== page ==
FRINGE LAB is an important component of their artistic planning, with over 1000 hours of assistance and space given to artists for free. This offers the independent arts community a critical resource and continues to legitimise the Fringe artistically and as an important educational resource. Offering workshops, such as Maximum Exposure: Promoting your work at the festival to artists preparing for the festival has been a valuable tool for professional development. According to Jessica, “we had to rethink ways to harness our resources for Fringe artists and actually give them skills to market their work more effectively. In an era of reducing marketing budgets we can’t do that for them, but crucially, we can skill them up”. By doing so the Fringe is not only transforming the sector educationally but propagating the knowledge acquired through DeVos to other individuals.
Jessica and Kris mention that throughout the year the DeVos relationship has been a galvanising force for the organisation and their Board. The board became aware of their rhythms and had a better understanding of how fundraising was going to take place during the next couple of years. Likewise, having the opportunity of creating a personal connection with leaders in the field, such as Brett Egan, and have them visit FRINGE LAB and understand their location in the city was an important part of the programme. “Getting expert consultation that is closest to our actual situation was extremely helpful”, says Jessica.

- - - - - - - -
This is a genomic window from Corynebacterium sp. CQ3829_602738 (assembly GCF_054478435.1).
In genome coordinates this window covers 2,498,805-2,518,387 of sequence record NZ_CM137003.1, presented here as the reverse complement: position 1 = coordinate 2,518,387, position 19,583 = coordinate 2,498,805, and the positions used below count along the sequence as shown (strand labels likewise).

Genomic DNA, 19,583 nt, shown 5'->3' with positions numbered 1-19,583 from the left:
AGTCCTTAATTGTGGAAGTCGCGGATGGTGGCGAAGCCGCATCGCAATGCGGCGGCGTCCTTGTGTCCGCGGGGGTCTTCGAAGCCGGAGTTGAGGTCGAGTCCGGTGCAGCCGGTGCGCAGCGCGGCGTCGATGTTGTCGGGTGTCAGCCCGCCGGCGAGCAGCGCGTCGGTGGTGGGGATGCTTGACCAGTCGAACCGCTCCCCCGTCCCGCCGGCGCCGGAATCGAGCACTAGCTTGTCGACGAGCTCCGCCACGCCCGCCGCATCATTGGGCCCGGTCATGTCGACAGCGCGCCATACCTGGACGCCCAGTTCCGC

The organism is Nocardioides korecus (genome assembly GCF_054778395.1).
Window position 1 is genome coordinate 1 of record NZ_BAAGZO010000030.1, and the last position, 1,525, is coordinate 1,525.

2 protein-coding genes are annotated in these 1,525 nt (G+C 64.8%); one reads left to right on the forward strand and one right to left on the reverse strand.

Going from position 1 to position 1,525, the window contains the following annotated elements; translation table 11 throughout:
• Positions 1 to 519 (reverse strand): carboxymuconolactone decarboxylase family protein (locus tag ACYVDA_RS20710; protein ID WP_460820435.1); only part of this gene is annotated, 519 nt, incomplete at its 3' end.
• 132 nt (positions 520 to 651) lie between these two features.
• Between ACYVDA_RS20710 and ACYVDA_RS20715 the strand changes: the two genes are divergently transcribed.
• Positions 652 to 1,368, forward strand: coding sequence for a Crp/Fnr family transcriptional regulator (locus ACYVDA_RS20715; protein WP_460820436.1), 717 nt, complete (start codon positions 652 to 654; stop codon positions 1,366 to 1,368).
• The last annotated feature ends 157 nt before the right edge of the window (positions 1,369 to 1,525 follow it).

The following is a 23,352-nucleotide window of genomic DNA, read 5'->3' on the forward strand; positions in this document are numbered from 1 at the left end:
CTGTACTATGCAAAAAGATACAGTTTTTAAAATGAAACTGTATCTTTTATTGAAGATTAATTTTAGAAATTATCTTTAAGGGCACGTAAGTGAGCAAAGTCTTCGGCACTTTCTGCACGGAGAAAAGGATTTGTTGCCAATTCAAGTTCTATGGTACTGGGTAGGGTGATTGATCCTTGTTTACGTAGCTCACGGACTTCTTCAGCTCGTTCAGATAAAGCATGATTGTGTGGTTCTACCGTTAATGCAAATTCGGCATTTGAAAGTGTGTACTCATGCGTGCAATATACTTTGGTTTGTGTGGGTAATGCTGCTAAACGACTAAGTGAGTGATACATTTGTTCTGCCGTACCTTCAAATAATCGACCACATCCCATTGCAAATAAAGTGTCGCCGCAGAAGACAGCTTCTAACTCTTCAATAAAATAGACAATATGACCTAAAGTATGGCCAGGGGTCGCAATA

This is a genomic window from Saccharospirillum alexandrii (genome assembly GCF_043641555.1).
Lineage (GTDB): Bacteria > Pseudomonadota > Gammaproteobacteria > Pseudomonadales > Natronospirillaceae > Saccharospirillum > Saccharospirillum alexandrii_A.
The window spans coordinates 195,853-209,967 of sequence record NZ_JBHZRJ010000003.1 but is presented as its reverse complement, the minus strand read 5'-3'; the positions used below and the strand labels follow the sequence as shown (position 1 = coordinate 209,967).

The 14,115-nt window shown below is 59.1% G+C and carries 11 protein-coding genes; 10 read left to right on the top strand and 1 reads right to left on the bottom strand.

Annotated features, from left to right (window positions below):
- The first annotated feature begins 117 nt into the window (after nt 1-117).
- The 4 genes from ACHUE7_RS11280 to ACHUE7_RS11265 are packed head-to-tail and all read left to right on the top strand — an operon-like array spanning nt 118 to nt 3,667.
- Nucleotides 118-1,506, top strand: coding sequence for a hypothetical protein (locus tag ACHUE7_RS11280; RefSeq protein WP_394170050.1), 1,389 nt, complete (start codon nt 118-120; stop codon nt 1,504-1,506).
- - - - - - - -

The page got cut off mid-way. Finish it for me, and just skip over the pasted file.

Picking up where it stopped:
While they consider that the programme could be more bespoke with the local context and fitted to how personal connections for big asks come about in Ireland they have seen a benefit to clear cases originating in cities like New York and Washington D.C. Kris mentions, “having examples from a context outside of Ireland is beneficial in the sense that we have been extrapolating information as well as questioning where we can do things differently. This ultimately takes us out of our comfort zone and makes us steer Fringe in a new direction.”
Being a part of the DeVos programme ultimately came at an opportune time for the Fringe as it has allowed them to reflect on their practice and have an understanding that they need to market themselves as an entity. Conversations with several businesses were started through board members in 2013 as their title sponsorship was coming to an end. These conversations did not work out and became an interesting dynamic for the Fringe. “Having DeVos teach us about the long game and the importance of getting in the room, proposing and following up if it doesn’t work out the first time” says Kris was instrumental in Tiger Beer coming onboard as the Fringe’s new title sponsor for 2014. They revisited Tiger at the beginning of the year and pitched the festival’s creative projects for potential partnership by focusing on the main components of their exciting, adventurous, off beat and experimental programming cycle. “We are so excited to go public with this news and look forward to a terrific festival!”